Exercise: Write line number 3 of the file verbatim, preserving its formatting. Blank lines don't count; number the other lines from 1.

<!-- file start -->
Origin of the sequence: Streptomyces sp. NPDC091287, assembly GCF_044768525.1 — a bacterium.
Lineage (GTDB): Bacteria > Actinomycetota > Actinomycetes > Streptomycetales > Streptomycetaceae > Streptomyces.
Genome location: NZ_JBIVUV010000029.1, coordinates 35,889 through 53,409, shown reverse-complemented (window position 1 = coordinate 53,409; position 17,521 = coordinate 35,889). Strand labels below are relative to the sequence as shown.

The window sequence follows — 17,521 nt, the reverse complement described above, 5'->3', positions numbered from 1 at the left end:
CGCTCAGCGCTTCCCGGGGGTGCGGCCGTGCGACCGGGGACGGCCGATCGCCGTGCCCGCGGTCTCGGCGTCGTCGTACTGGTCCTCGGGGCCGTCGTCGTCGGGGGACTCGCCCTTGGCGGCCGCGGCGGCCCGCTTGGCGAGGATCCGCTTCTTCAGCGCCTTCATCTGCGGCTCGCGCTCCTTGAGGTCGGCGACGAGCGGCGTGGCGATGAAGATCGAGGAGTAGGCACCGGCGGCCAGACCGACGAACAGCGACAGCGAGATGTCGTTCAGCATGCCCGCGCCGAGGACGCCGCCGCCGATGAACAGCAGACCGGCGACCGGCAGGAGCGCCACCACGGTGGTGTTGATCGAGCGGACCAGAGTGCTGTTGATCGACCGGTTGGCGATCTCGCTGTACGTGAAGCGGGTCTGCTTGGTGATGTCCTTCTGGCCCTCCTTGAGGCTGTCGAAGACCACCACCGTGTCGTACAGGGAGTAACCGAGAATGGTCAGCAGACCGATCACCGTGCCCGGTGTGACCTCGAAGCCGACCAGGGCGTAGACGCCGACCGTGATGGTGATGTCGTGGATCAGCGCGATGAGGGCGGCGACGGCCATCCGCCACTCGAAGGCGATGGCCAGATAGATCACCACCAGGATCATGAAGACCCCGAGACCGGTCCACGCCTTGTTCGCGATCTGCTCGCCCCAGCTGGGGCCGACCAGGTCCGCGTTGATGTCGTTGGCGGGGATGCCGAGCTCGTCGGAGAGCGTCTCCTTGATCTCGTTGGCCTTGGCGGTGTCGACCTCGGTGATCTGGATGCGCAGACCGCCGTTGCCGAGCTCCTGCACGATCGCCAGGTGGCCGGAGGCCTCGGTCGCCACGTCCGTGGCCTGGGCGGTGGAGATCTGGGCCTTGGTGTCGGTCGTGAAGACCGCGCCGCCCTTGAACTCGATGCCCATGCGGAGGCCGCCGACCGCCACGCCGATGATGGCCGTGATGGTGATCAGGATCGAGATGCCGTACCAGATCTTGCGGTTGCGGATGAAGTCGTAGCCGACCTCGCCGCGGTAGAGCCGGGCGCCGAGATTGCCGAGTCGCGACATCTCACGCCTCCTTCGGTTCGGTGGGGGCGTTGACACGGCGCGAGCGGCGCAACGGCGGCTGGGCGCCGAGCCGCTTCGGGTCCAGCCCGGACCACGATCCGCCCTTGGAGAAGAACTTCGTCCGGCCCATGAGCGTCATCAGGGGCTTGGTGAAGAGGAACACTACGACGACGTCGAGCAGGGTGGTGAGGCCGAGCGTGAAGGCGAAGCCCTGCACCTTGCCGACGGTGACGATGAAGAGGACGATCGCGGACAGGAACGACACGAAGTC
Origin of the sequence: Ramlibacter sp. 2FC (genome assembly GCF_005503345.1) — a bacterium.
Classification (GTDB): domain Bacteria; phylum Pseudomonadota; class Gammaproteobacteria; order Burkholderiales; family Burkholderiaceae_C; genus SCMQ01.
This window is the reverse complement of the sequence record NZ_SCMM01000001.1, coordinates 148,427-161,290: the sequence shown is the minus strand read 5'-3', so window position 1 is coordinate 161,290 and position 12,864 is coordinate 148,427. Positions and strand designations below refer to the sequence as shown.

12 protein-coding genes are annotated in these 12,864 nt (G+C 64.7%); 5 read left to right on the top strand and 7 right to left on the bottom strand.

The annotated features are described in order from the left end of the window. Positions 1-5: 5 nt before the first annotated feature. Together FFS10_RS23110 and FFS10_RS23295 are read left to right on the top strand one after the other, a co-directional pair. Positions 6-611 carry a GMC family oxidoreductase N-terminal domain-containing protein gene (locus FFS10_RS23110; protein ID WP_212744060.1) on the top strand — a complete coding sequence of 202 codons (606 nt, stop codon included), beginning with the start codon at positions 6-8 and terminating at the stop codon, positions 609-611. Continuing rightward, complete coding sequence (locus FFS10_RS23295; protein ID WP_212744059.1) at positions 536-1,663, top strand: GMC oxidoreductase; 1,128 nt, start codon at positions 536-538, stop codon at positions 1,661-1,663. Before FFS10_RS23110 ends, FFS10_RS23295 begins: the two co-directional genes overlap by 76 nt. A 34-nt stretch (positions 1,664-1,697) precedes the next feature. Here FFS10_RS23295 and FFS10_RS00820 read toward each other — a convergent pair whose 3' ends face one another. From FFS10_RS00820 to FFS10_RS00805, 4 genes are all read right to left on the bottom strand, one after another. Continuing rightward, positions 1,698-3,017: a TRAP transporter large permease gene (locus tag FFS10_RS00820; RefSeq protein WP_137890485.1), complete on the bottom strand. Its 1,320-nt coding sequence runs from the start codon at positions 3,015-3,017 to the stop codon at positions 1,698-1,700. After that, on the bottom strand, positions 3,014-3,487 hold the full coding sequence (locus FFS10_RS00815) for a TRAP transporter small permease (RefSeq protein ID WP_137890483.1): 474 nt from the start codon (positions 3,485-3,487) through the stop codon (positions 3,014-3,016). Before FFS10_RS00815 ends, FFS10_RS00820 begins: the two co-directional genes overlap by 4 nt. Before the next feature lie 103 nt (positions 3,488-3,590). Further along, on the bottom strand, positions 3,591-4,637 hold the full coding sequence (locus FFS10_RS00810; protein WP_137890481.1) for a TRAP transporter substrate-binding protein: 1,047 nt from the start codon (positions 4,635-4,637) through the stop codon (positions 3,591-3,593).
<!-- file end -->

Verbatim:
Genome location: NZ_JBIVUV010000029.1, coordinates 35,889 through 53,409, shown reverse-complemented (window position 1 = coordinate 53,409; position 17,521 = coordinate 35,889). Strand labels below are relative to the sequence as shown.